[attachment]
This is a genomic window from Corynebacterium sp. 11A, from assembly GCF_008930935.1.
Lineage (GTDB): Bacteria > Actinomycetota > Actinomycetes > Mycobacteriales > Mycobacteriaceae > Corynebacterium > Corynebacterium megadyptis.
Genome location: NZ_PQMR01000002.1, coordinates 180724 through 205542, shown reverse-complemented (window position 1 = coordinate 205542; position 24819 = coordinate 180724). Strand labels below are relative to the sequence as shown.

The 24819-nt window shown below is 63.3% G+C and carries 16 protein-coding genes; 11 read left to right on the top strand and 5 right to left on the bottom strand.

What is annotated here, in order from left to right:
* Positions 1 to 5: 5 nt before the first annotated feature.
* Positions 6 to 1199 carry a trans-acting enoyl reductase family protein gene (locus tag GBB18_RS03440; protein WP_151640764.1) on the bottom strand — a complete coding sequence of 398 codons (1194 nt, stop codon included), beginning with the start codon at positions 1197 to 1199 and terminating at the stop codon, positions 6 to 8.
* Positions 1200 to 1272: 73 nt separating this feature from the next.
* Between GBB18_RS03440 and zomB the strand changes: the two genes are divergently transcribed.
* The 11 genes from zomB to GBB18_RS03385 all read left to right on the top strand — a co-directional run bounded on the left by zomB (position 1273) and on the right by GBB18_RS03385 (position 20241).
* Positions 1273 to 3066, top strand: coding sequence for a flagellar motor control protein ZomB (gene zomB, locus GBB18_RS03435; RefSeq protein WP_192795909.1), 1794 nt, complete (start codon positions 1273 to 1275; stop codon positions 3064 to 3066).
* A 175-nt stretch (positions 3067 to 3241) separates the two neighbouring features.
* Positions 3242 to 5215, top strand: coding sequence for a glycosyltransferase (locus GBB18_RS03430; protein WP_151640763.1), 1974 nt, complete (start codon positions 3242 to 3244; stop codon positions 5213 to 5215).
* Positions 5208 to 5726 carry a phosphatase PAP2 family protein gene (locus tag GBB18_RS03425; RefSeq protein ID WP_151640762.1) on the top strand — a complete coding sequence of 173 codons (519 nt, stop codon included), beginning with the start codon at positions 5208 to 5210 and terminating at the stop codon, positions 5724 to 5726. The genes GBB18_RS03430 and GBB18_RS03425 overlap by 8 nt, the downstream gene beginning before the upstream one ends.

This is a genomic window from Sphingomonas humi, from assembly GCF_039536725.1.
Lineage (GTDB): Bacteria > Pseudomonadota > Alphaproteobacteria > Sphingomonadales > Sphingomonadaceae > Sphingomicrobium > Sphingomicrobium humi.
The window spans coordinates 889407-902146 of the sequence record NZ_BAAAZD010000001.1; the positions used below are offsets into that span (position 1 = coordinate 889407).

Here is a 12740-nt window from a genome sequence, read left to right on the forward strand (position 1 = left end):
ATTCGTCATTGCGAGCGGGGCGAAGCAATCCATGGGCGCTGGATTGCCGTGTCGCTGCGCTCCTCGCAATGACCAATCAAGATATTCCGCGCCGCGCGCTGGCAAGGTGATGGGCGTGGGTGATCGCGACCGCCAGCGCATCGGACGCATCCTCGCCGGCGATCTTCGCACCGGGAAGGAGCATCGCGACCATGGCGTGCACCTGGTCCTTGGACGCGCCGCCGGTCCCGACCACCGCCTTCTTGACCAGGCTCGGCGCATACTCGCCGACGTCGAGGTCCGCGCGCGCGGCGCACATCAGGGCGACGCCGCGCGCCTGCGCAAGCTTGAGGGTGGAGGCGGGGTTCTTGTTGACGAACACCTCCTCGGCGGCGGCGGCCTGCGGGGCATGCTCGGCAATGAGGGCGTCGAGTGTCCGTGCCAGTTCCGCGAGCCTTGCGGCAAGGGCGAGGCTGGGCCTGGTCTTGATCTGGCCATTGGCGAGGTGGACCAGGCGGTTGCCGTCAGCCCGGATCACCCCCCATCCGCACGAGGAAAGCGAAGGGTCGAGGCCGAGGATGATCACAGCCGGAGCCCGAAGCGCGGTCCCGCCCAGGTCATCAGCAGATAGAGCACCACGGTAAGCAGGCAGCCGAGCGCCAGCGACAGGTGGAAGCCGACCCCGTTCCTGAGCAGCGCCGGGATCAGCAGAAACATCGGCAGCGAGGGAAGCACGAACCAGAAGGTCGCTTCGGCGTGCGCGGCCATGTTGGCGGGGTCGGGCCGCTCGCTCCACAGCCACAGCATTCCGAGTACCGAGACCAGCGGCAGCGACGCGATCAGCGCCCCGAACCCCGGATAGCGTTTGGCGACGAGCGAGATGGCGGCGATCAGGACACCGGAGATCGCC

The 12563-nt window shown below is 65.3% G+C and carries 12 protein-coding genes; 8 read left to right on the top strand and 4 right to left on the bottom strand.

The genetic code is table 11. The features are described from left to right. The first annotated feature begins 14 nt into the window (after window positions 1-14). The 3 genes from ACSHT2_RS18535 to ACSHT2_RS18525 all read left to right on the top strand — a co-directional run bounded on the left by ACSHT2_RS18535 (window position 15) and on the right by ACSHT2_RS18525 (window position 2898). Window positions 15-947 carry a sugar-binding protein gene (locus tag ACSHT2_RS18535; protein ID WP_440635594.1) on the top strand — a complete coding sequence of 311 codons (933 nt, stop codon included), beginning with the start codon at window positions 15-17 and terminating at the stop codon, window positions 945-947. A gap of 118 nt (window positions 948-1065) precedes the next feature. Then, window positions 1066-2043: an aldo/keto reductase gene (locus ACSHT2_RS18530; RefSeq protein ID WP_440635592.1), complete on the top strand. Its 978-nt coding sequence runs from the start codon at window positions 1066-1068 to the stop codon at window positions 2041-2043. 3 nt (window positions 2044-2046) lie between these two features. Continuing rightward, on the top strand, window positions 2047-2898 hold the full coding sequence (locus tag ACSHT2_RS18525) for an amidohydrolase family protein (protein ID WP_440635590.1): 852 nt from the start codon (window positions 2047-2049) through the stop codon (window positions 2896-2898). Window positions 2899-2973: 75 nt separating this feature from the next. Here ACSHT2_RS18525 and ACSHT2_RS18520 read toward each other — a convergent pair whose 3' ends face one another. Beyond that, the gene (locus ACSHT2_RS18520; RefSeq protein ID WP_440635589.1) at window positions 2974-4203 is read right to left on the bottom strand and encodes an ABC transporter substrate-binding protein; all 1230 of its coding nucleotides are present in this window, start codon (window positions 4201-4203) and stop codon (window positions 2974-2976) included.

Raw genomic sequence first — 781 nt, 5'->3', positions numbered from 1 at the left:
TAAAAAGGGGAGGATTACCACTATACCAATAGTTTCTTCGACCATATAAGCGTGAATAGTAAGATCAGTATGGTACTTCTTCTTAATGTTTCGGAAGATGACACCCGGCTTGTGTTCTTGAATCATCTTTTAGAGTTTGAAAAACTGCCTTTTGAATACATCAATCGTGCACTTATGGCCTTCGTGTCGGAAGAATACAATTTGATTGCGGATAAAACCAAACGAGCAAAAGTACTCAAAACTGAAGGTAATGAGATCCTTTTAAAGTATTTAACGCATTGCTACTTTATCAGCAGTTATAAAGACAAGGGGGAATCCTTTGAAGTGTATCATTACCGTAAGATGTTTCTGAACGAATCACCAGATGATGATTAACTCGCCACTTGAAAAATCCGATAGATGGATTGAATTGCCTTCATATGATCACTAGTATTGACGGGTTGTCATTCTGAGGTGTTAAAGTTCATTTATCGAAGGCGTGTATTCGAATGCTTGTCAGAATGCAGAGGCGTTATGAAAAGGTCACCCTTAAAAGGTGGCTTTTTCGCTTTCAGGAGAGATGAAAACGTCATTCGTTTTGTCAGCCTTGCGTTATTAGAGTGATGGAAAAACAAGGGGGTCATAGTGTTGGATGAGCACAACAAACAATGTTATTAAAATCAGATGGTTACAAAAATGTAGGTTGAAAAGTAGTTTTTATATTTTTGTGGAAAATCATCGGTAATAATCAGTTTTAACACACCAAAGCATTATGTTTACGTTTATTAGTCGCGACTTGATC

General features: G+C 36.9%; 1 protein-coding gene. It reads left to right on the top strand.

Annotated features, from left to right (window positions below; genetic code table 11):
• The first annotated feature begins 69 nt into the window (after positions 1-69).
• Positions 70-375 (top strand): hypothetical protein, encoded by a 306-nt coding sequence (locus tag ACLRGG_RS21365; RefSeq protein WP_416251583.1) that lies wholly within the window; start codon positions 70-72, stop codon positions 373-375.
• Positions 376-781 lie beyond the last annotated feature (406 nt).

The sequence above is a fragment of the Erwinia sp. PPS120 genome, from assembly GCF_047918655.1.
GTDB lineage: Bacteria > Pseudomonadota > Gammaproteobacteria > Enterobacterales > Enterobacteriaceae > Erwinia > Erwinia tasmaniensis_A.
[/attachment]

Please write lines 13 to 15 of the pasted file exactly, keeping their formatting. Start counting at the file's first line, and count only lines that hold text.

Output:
* Positions 3242 to 5215, top strand: coding sequence for a glycosyltransferase (locus GBB18_RS03430; protein WP_151640763.1), 1974 nt, complete (start codon positions 3242 to 3244; stop codon positions 5213 to 5215).
* Positions 5208 to 5726 carry a phosphatase PAP2 family protein gene (locus tag GBB18_RS03425; RefSeq protein ID WP_151640762.1) on the top strand — a complete coding sequence of 173 codons (519 nt, stop codon included), beginning with the start codon at positions 5208 to 5210 and terminating at the stop codon, positions 5724 to 5726. The genes GBB18_RS03430 and GBB18_RS03425 overlap by 8 nt, the downstream gene beginning before the upstream one ends.

This is a genomic window from Sphingomonas humi, from assembly GCF_039536725.1.